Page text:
EDMOND—Students in three countries participated in Herbert W. Armstrong College’s 16th annual speech banquet on February 18. The event marked the first time that students in England, Israel and Oklahoma have shared a formal event simultaneously by videoconference.
The event connected students and faculty sharing a 10 a.m. formal brunch in Edmond to those holding a 4 p.m. formal dinner at the college’s sister campus in Edstone, England, and to the remaining holding a 6 p.m. formal dinner at an apartment in Jerusalem, Israel, where they are contributing to an archaeological excavation.
In Edmond, freshman speech instructor Harley Breth introduced the event as highlighting the best results of the speech program. The theme of the event, “Raising the Ruins,” was featured with table centerpieces that featured Raising the Ruins and key events, quotes and dates from Worldwide Church of God and Philadelphia Church of God history. (The Philadelphia Church of God sponsors Herbert W. Armstrong College.) Assistant organizer Arianna Eames said, “There has been a real emphasis on significant dates in the Church lately, so we wanted to do something related to that.”
Throughout the meal, Breth presented nine speakers, the winners of a “speak-off” competition in early February.
From Edmond, senior Josué Michels exhorted the three audiences to “Be Not Like the Smombie,” comparing people who are addicted to their smartphones to zombies. From Jerusalem, senior Rachael Grellet and her prop, a black bucket decorated with a smiley face, told the story of “A Bucket’s Life” at the excavation site. From Edstone, Junior Jessica Brandon spoke about her experience handling the language barrier while visiting Germany and encouraged audience members to try and communicate with others who don’t speak the same language.
The second set of speeches included sophomore Warren Reinsch, who spoke from Jerusalem about what he has learned about work ethic from his archaeology experiences: work clean, work fast and work hard. From Edmond, sophomore Ariana Eames shared “Miracles in the Details” involved in the purchase and installation of the Swans in Flight sculpture at Armstrong Auditorium. Junior Tyler Verbout recommended that audience members keep journals as “Historians for God,” using as examples Herbert W. Armstrong’s records that he used to write his autobiography and Edstone dean Stephen Flurry’s journal which he used to write Raising the Ruins.
The third set of speeches included freshman Gianni Welsh, who relayed the story of how he put aside his preconceptions and befriended an ostracized student at his high school, “The Kid at the Back of the Room” who at graduation gave him a letter thanking him for his kindness. From Jerusalem, junior George Haddad spoke about “The Gift of Second Chances” he received for showing compassion to a youth in need at Philadelphia Youth Camp. Junior Bradley Smithies delivered the final speech, “Sounds of War,” from Edstone, using a miniature sound mixer to play sounds of combat recorded during World War I, comparing them to spiritual battle and contrasting them to a coming time of “peaceful silence,” when Satan’s broadcasting ceases.
Edstone faculty member Amy Flurry said the speeches were some of the best she has ever heard at a speech banquet in terms of presentation and depth.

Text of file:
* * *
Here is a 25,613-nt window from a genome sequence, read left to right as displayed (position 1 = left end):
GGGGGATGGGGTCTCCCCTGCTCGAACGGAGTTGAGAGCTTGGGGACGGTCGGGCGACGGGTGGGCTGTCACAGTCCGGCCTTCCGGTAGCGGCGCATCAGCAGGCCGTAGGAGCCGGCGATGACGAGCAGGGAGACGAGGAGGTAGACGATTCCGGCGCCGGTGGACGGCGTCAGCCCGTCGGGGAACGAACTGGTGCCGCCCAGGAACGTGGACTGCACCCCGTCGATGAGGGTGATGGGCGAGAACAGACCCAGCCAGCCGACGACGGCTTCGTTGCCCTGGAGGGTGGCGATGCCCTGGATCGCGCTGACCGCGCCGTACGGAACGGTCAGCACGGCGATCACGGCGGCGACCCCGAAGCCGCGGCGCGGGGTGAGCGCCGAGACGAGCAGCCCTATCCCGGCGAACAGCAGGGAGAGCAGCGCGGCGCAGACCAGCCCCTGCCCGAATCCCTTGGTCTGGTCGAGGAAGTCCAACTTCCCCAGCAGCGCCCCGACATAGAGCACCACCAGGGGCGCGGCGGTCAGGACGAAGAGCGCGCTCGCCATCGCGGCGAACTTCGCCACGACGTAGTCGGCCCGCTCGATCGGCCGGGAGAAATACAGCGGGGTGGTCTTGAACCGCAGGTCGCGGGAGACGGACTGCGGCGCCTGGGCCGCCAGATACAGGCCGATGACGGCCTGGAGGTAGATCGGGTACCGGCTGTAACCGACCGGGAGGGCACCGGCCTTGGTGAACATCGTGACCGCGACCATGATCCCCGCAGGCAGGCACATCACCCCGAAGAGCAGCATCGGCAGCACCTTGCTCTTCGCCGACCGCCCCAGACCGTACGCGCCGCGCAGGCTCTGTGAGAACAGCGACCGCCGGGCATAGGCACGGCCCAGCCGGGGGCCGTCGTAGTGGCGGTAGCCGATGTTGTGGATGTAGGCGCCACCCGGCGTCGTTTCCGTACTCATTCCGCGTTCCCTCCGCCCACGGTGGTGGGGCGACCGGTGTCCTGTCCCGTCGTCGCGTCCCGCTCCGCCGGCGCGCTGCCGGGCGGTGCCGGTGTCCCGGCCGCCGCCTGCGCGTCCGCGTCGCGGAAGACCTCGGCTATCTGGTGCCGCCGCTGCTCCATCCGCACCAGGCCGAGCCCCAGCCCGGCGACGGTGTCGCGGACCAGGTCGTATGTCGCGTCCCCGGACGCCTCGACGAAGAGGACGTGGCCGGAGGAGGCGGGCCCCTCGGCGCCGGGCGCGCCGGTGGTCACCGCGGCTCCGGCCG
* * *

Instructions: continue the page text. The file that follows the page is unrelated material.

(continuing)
The sophomore class worked five hours the night before the event and four hours the morning of, with several arriving prior to 6 a.m. Sophomore Brittany Terrell said, “It made me appreciate all the work. Behind the scenes, you could see everything get done. Even the little things take longer than you think.”
“So much effort from so many people had gone into the event,” said organizer Michael Davis, “so once it was finally underway it was so rewarding to see the smiles on people’s faces and the good time they were having.”
The aspect of the speech banquet that many attendees said they appreciated the most was the videoconference connecting students and faculty at three locations, but this connection almost didn’t happen.
“The moments before were dubious at best,” said speech instructor Roger Brandon. “Before Mr. Stephen Flurry gave the opening prayer, we were not sure whether it would work or not.”
“Ten minutes before the event, the video kept buffering” said sophomore Harvey Powell, who assisted Church staff members Josh Sloan and Benjamin Tauer with the audio-video equipment. “But then God had a hand, obviously, because the event went really smoothly.” Attendees in all three locations described the connection during and after the prayer as “flawless.”
Church staff member Stephen Coats said, “Usually connections such as this do not work so well due to intermittent Internet speeds, but God really blessed us.”
During interludes between courses, camera operators at the different locations took advantage of the strong connection and panned members of the audiences, some of whom mugged for the camera or became targets of impromptu camera operator Stephen Flurry’s super-zoom technique.
“I thought this was the most moving speech banquet that I can remember,” said theology instructor Andrew Locher. “Having all three campuses united the student body and faculty in a special way ….”
Edmond homiletics instructor Joel Hilliker said, “It underscored the fact that this is a worldwide work. There are so many facets, but we really are united in our effort to raise the ruins.”
Edmond assistant dean of students Eric Burns said, “Even though we are still separated, we are still one family.”